7 Best Practices for Effective Javascript Performance & Security

Coding anything requires a lot more effort than many believe. The bigger the project, the more difficult to code; you have to take performance, sustainability, updatability, security and so much more into account.


Below, you can find out 7 KILLER tips for making sure your Javascript code is lean and bullet proof:


  • Try to place as many scripts as you can at the bottom of your document. If you have a script that’s only purpose is to add some sort of functionality, like when a button is clicked or a form is submitted, place it at the bottom. A website will load a Javascript file at the top before it renders the rest of the page, so it’s best to get the content to the user as quickly as possible.
  • Avoid placing static variables inside loops. If it doesn’t need to change as a loop runs, it shouldn’t be in the loop. Remember, anything inside a loop will run on each iteration, so try to keep your code trim and tidy.
  • According to Ricco Leung from Jask, a Birmingham-based web design firm“Instead of using New Array(), use []. You can simply list out items in array  like var a = [‘John’,’Smith’]; rather than declaring each item individually.”
  • Use a timer function (such as found in Firebug) to run a check on your code, and check for memory leaks and broken code that could potentially be slowing things down.
  • Always, always use semi-colons. Whilst modern browsers will probably let you get away without them, they can lead to issues that can cause problems later on. Imagine sifting through hundreds, if not thousands of lines of code fixing issues that arise.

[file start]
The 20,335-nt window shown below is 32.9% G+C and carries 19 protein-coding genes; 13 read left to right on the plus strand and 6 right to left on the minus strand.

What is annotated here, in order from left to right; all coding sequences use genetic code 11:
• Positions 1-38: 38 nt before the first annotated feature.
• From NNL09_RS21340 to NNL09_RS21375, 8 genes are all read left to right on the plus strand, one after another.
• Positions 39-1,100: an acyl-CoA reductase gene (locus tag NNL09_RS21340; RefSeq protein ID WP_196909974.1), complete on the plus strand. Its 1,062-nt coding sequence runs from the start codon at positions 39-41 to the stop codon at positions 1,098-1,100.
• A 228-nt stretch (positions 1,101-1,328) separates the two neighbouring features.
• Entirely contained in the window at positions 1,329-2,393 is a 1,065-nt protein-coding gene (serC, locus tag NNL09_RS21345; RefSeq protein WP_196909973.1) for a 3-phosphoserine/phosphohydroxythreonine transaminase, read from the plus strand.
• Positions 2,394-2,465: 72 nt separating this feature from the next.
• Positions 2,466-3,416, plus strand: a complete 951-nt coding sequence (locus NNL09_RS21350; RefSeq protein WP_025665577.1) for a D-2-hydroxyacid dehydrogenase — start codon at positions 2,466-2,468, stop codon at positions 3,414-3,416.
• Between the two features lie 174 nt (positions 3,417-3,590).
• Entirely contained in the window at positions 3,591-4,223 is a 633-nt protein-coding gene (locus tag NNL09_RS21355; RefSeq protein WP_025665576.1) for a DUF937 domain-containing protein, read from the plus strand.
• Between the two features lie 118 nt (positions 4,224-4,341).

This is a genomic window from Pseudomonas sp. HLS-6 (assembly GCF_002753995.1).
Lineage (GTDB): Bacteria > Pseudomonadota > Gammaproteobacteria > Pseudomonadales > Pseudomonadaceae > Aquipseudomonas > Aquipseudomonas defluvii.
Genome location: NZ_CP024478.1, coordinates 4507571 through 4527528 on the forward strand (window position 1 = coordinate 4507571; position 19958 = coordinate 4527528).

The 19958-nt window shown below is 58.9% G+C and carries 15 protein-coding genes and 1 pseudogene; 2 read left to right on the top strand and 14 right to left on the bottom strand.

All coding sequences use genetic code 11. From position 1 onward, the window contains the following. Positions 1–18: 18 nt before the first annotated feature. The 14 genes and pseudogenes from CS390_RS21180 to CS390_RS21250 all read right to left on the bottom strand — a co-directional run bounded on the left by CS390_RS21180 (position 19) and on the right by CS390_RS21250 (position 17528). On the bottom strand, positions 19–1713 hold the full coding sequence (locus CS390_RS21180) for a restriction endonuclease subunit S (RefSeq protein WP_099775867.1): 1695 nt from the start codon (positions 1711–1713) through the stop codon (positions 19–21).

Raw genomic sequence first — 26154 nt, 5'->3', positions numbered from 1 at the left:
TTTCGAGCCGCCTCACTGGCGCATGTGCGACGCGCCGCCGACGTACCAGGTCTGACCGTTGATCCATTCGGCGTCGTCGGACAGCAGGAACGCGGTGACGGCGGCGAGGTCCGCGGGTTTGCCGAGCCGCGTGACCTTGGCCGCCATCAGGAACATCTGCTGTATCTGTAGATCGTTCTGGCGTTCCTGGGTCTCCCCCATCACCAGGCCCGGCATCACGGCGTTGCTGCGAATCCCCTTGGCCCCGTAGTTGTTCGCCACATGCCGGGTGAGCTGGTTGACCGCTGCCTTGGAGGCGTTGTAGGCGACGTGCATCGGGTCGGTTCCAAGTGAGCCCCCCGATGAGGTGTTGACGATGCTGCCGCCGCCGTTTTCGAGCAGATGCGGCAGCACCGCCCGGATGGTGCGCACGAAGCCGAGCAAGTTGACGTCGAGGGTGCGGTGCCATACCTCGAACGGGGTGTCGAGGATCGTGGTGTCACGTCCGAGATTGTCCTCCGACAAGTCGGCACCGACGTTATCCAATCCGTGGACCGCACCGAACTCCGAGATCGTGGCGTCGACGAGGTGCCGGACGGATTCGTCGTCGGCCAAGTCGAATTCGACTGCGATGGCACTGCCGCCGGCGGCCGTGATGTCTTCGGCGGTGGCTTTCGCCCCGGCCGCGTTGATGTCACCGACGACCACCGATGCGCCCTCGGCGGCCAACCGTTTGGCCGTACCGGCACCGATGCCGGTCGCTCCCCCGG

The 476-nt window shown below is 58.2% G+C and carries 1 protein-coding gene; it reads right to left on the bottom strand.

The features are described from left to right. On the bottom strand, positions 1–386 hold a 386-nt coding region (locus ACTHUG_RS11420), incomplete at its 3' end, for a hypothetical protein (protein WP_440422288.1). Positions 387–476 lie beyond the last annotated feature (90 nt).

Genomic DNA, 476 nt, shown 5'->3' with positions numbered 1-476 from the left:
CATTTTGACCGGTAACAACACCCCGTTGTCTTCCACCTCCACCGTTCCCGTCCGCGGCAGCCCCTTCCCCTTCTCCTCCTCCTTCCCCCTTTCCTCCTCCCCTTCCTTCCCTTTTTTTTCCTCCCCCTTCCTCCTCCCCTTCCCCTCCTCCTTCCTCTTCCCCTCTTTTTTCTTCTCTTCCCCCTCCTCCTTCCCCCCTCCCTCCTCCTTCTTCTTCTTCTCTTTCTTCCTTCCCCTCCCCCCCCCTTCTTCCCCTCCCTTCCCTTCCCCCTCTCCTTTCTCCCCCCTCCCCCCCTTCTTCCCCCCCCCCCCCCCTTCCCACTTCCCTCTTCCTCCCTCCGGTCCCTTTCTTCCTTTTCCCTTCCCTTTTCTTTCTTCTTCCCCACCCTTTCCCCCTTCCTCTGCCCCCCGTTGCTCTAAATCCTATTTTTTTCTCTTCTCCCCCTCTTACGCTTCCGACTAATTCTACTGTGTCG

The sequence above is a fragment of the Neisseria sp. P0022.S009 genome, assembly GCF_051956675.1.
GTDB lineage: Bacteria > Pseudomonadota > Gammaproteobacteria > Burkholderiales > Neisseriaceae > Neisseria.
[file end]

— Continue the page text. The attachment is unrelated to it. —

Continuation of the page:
• Do not use Eval. For those not familiar with the “eval” function gives access to JavaScript’s compiler. Essentially, we can execute a string’s result by passing it as a parameter of “eval”. Whilst this isn’t performance effective, it also acts as a security risk as you’re giving way too much control to the passed-in text.
  • For even more tips, we recommend reading the following article to brush up on Javascript Security and also unearth many useful tools that you may not have come across before:http://coding.smashingmagazine.com/2009/02/08/50-extremely-useful-javascript-tools/

Never jump headfirst into code, especially if what you’re looking to code is going to get complex. The key is in the planning… spend a small amount of time planning at the outset, and you could save much more time in patching problems later on.